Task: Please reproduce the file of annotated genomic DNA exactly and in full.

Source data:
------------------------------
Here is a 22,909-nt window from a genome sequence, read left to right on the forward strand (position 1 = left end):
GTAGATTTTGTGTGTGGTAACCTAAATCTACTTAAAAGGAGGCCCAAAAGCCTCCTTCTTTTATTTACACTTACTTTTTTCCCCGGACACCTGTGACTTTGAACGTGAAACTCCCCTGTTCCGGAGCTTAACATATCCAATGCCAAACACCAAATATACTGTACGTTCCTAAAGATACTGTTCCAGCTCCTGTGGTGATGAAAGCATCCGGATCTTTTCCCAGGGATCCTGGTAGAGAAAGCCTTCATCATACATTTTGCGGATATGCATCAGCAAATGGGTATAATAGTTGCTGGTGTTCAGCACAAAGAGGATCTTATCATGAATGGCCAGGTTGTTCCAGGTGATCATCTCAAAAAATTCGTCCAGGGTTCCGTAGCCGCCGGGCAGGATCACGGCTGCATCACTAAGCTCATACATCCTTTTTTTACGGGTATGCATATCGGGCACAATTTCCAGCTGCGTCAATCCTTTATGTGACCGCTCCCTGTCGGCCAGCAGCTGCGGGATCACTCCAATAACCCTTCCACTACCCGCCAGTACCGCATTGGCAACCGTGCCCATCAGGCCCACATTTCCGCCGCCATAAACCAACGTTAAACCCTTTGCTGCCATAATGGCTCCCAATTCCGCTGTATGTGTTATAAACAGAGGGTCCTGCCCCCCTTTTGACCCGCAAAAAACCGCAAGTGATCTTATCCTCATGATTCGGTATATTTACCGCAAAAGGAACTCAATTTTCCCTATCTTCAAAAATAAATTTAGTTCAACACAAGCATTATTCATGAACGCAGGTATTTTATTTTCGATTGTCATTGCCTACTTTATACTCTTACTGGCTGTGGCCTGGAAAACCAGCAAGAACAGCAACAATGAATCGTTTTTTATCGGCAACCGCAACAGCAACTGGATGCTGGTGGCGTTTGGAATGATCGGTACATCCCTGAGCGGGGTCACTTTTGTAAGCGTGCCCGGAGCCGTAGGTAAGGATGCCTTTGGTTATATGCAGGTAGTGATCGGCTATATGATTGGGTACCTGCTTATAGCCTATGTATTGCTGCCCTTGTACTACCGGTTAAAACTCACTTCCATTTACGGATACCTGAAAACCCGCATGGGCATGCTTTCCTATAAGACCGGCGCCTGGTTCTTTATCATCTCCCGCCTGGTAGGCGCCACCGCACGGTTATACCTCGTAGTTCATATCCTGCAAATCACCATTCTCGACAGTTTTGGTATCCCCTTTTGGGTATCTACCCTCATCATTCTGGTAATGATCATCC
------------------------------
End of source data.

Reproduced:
Here is a 22,909-nt window from a genome sequence, read left to right on the forward strand (position 1 = left end):
GTAGATTTTGTGTGTGGTAACCTAAATCTACTTAAAAGGAGGCCCAAAAGCCTCCTTCTTTTATTTACACTTACTTTTTTCCCCGGACACCTGTGACTTTGAACGTGAAACTCCCCTGTTCCGGAGCTTAACATATCCAATGCCAAACACCAAATATACTGTACGTTCCTAAAGATACTGTTCCAGCTCCTGTGGTGATGAAAGCATCCGGATCTTTTCCCAGGGATCCTGGTAGAGAAAGCCTTCATCATACATTTTGCGGATATGCATCAGCAAATGGGTATAATAGTTGCTGGTGTTCAGCACAAAGAGGATCTTATCATGAATGGCCAGGTTGTTCCAGGTGATCATCTCAAAAAATTCGTCCAGGGTTCCGTAGCCGCCGGGCAGGATCACGGCTGCATCACTAAGCTCATACATCCTTTTTTTACGGGTATGCATATCGGGCACAATTTCCAGCTGCGTCAATCCTTTATGTGACCGCTCCCTGTCGGCCAGCAGCTGCGGGATCACTCCAATAACCCTTCCACTACCCGCCAGTACCGCATTGGCAACCGTGCCCATCAGGCCCACATTTCCGCCGCCATAAACCAACGTTAAACCCTTTGCTGCCATAATGGCTCCCAATTCCGCTGTATGTGTTATAAACAGAGGGTCCTGCCCCCCTTTTGACCCGCAAAAAACCGCAAGTGATCTTATCCTCATGATTCGGTATATTTACCGCAAAAGGAACTCAATTTTCCCTATCTTCAAAAATAAATTTAGTTCAACACAAGCATTATTCATGAACGCAGGTATTTTATTTTCGATTGTCATTGCCTACTTTATACTCTTACTGGCTGTGGCCTGGAAAACCAGCAAGAACAGCAACAATGAATCGTTTTTTATCGGCAACCGCAACAGCAACTGGATGCTGGTGGCGTTTGGAATGATCGGTACATCCCTGAGCGGGGTCACTTTTGTAAGCGTGCCCGGAGCCGTAGGTAAGGATGCCTTTGGTTATATGCAGGTAGTGATCGGCTATATGATTGGGTACCTGCTTATAGCCTATGTATTGCTGCCCTTGTACTACCGGTTAAAACTCACTTCCATTTACGGATACCTGAAAACCCGCATGGGCATGCTTTCCTATAAGACCGGCGCCTGGTTCTTTATCATCTCCCGCCTGGTAGGCGCCACCGCACGGTTATACCTCGTAGTTCATATCCTGCAAATCACCATTCTCGACAGTTTTGGTATCCCCTTTTGGGTATCTACCCTCATCATTCTGGTAATGATCATCC